A SBC is also another great choice, bolts in, all parts are available for it in that chassis. The THM200 4R can easily be made to handle loads of power. Heck if you are going to SBC, a 700 R4/4L60 bolts in too with a shorter first gear. Out of the box the 4L60 will take a tad more power than the 200 4R, but not much, and reliability is just as marginal when run hard, on a stock trans, built, have a blast beating it....

The Olds 350/403 is a direct 100% legal bolt in. Legal in all 50 states. Even a Olds 400/400/425/455 if you can convince the inspector, even in California, it is still technically the engine family as the SB Olds, but just a tad wider....

Even a L29 454 would be a killer combo. You'll need a 4L80E for that one....

You can LS1's cheap on car-part.com. A 4.8L or 5.3L is a great all around engine. Toss in some 3.42 gears and you have a wonderful combo. Make sure you have a 8.5" axle. That is my recommendation. Might be a touch expensive initially, but if you are gonna keep it, the long term gains will be very very worth it.

Mud
08-22-07, 08:49 AM
Excellent info - thanks:thumbsup:

I did some measuring and the 4.6 would be fairly involved to install, plus it looked like the oil pan was going to be an issue. For a driver, I'm looking for a more straightforward approach and based on the info, it does not look like the 4.6 is really feasible. Yes, anything is do-able, but I don't need another project car.

All this leads me back to the 350 SBC. It can bolt to the existing 200-4R so intially I can just do the engine. I've rebuilt enough trannies that a failure does not really concern me that much, but if it cratered, I would go with a 700R4 at that time. Or I could just rebuild the 200-4R if needed, either way. If I remember right from just changing out the rear end fluid, the car has the smaller 7.5 or 7.6 rear gear. I would leave that alone simply to avoid more work. It should hold up to a stock SBC.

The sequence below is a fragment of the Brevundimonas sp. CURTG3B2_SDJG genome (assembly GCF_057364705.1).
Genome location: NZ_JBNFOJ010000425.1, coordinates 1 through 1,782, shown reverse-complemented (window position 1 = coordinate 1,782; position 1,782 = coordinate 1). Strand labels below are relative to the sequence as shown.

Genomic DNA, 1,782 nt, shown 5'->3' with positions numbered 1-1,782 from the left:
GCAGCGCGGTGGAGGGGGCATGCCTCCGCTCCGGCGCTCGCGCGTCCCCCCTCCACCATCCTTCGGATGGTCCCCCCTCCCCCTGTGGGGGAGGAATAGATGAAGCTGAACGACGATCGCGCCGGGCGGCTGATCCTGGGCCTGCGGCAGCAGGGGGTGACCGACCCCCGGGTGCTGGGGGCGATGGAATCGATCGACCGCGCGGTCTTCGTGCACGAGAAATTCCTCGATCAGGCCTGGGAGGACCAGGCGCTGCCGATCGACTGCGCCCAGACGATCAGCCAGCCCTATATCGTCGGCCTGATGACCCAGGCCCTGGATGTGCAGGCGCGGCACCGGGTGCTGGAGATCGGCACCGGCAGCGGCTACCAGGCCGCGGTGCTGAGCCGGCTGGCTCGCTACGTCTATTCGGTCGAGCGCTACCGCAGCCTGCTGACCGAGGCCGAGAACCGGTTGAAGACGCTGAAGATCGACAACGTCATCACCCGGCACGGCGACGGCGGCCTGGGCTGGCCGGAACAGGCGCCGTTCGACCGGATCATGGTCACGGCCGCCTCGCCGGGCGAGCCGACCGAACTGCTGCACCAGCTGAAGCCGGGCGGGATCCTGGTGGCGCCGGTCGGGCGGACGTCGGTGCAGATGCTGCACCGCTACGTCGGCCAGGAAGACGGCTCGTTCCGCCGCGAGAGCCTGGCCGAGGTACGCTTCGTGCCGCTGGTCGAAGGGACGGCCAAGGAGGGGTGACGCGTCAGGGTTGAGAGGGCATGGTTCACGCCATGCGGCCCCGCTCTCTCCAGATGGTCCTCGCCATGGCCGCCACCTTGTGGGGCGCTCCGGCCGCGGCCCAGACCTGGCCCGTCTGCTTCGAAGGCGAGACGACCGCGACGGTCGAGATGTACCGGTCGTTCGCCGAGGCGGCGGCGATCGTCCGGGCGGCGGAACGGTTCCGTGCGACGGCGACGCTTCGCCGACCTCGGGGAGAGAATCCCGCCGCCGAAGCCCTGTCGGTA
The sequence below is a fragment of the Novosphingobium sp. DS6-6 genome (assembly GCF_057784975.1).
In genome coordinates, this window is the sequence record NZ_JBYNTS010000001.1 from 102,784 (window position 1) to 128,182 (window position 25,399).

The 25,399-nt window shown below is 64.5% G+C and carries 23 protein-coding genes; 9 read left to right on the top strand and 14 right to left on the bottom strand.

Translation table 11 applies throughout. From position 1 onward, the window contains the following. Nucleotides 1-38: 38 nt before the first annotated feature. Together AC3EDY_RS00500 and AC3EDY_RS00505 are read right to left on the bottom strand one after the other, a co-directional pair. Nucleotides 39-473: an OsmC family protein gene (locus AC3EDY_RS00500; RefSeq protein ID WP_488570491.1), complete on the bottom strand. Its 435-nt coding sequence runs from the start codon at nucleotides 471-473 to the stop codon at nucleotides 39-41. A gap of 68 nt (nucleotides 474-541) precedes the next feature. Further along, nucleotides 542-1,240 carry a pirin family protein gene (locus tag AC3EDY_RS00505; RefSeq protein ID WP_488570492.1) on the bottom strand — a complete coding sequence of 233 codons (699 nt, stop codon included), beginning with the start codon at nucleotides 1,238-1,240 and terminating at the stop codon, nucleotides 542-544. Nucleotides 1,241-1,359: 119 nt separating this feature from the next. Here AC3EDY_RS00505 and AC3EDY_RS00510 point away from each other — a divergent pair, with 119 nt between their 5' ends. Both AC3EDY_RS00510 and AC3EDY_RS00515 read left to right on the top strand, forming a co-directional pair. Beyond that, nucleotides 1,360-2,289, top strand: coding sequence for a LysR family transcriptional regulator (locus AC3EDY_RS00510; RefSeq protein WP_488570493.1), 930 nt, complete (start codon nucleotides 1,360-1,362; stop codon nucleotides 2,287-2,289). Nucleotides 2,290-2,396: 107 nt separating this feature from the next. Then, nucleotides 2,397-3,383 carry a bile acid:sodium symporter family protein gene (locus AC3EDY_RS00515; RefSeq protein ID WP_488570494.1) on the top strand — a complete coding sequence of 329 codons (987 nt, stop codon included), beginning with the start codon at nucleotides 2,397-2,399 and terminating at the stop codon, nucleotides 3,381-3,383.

Now, for the SBC, are you suggesting to stick with or to do away with the electronic controls that are on the car now?

Sorry for all the questions, but thus has been a great help. Thank you.

N0DIH
08-22-07, 09:48 AM
If it was me? I would look for a LT1, get the entire wiring harnesses, get a 4L60E and drop the whole kit and caboodle in. Parts cars are fairly easy to find for $500ish with all you need. Makes for a great combo, that will fit in that car nicely. You get 260+ hp, 335+ lb/ft torque. Mods are out there to make much much more if you feel the need. Reliability is phenomenal, rivaling most anything ever put on the non commercial sales market that hit the highways of the world. The SBC is the worlds cheapest engine to rebuild and maintain. So you can leverage that to keep your own costs down. L98 Z28/Vette/TA engine are also good choices, especially keeping the TPI intake, they make great low end torque, even better than the LT1 at low rpms where this car spends a lot of time.

I was going to mention the 500 Cad too, which includes the 472, 368 and 425 as a drop in. Just need a THM400 to handle it, any OD will be short lived on the 7.7L and 8.2L. The 6L and 7L would last a bit longer, depending on how well driven.

Mud
08-22-07, 10:42 AM
Aside from Camaros, T/A's, and Caprice, are there any other source cars for the LT-1's? I think that's the best bet, as you mentioned, get the car and get everything that's needed at the same time.

I would probably not go the big cad engine route due to greater availability and lower cost for the LT-1 and also I do not want the 3 speed tranny, for a driver I would prefer the 4 speed.

Many thanks for helping to clarify the choices down, greatly appreciate it.

PS - just a note on the electronic carb on my 86. I would recomment anyone to re-read the comments that N0DIH has posted in the 5.0 and 5.7 forum on rebuilding and adjustments/tweaks. I've worked on q-jets before and the info posted is great to help set the carb correctly and to be able to tweak it slightly as well. I had not worked on the electronic version though, but with the info posted and the info in the service manual it is running spot-on after the rebuild.

z06bigbird
08-22-07, 10:53 AM
94, 95, 96 Fleecewoods??

95 and 96 use regular gas.